- The Washington Times - Saturday, April 20, 2002

CRESCENT CITY, Fla. (AP) The engineer of an Amtrak Auto Train that derailed in Florida, killing four persons and injuring more than 150 others, tried to stop the train when he saw that the tracks ahead appeared to be misaligned, a federal official said yesterday.
The engineer hit the train's emergency brakes about an hour into its trip Thursday from central Florida to Virginia. The two engines and first two cars stayed on the track, but 14 of the 16 passenger cars and seven others in the 40-car train derailed.
Investigators planned to look at the wheels of a coal train that had passed on the same tracks shortly before for any signs of damage, said George Black of the National Transportation Safety Board.
Sharon Mahoney, general manager of the Auto Train service, was on the train when it went off the tracks in a remote, heavily wooded area of north Florida.
She wasn't injured and was helping direct the rescue efforts, said Bill Schulz, an Amtrak spokesman in Washington.
The train, a favorite among tourists traveling between Washington and Orlando's theme parks, was going 56 mph in a 60 mph zone when the cars derailed, Mr. Black said.
Four other trains had just passed through the area, apparently without trouble.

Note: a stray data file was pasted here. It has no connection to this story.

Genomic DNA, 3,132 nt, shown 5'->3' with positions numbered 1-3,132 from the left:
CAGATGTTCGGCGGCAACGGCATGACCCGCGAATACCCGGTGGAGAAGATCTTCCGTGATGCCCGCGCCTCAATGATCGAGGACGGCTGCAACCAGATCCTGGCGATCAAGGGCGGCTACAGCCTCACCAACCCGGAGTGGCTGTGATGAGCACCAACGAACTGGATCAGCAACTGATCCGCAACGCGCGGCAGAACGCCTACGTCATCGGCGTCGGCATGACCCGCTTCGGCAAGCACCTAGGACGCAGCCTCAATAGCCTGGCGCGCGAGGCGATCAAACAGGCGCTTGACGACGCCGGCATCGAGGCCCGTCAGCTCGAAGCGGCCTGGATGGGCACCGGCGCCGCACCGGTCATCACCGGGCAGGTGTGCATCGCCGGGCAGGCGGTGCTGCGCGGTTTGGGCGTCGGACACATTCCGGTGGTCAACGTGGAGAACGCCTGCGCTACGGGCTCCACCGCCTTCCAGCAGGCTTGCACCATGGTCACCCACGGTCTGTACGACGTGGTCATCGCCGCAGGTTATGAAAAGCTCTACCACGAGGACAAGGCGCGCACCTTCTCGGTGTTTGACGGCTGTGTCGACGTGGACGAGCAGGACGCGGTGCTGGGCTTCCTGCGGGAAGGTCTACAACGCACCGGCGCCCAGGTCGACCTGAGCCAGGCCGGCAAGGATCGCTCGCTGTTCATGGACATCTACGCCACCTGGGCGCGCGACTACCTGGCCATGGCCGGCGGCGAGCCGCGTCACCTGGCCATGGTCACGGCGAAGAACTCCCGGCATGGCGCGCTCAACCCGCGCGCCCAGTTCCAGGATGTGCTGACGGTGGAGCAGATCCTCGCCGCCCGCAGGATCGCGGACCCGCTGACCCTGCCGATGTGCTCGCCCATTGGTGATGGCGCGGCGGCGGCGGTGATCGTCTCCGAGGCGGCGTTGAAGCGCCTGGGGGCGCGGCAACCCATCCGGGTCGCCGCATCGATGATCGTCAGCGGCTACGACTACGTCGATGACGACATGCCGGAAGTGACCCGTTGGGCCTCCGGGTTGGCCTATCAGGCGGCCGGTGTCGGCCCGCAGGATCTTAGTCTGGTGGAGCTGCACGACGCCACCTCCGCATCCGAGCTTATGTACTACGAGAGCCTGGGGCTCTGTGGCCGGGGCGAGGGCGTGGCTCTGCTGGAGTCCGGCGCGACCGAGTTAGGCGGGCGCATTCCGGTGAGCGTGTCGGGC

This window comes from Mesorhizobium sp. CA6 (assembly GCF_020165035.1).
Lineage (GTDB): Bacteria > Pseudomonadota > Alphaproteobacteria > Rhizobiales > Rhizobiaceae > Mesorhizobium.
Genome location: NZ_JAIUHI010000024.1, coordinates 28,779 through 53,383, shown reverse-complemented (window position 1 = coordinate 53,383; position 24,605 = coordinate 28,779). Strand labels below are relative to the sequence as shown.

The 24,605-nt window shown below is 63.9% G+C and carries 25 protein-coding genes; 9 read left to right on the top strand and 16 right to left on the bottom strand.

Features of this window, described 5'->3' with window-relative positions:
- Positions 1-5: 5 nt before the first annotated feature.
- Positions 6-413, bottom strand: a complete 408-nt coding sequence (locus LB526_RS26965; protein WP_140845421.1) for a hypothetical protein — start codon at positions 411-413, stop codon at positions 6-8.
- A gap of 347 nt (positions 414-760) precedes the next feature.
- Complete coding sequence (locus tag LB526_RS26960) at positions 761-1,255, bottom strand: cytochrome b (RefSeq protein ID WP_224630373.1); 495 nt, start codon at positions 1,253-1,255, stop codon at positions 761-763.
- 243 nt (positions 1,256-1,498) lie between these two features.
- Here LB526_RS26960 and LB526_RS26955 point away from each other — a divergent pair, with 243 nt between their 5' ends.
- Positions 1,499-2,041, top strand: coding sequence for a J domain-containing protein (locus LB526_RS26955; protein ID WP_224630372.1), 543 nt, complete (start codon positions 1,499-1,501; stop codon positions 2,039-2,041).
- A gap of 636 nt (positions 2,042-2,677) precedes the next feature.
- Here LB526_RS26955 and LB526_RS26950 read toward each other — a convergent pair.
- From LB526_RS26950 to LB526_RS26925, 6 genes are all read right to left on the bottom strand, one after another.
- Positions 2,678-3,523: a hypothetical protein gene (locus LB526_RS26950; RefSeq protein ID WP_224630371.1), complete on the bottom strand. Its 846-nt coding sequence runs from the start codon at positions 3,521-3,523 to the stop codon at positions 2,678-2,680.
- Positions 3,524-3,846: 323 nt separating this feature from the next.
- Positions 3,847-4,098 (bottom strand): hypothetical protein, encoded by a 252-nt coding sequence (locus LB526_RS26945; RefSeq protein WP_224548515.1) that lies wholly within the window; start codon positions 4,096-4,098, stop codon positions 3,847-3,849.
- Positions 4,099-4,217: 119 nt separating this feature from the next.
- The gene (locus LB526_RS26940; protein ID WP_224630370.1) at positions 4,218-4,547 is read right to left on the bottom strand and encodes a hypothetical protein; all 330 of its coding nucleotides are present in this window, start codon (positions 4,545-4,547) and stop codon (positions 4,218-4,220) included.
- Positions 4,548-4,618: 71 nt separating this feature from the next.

As NTSB investigators did their work yesterday, a heavy-duty switching engine began the arduous process of clearing the busy track by moving about a half dozen upright train cars away from the wreckage.
The death toll had been reported at six Thursday but was revised downward yesterday by investigators and medical officials. , said Lt. Bill Leeper of the Florida Highway Patrol.
It could not be immediately determined why the train derailed, officials said.
The track had been inspected hours before the crash and had been in good condition.
The train left Sanford after 4 p.m. and derailed about an hour later 60 miles north of Orlando. Amtrak said the train, which carries passengers as well as their autos between Sanford, Fla., and Lorton, Va., was carrying 440 passengers and 28 crew members.
James Pierce had just settled into his sleeper car for a 16-hour trip to Washington when the train screeched off the rails and slammed into pine trees lining the tracks.
"It felt like it was sliding to the left and suddenly it just toppled," said Mr. Pierce, an Amtrak attendant from Huntingtown, Md.
Mr. Pierce said he grabbed the sleeper car's curtains when the train left the track, and within seconds he found himself hanging in the air. After the train came to a stop, Mr. Pierce said, he removed the emergency window and began pulling people out of the cabin.
"Suddenly you could feel the brakes scraping," said David Sheldon, 71, who was traveling with his wife, Sylvia, from Boca Raton.
Mr. Sheldon said it took about 30 seconds for the train to come to a stop.
"It seemed like forever," he said.
Robert Dodd Sr., 74, of Willingboro, N.J., said he and his wife were sitting down to dinner when the train derailed.
"The girl said, 'Do you want white or red wine?'" Mr. Dodd said. "At first I said, 'White, no give me red' and that's the last thing I remember."
Rescue officials, using ladders to reach the overturned cars, helped survivors out of the train and reached through the windows to get to those still trapped inside.
In all, 159 passengers were taken to hospitals.
By yesterday morning, 27 remained hospitalized, including a 73-year-old woman in critical condition in Shands Hospital at the University of Florida in Gainesville.


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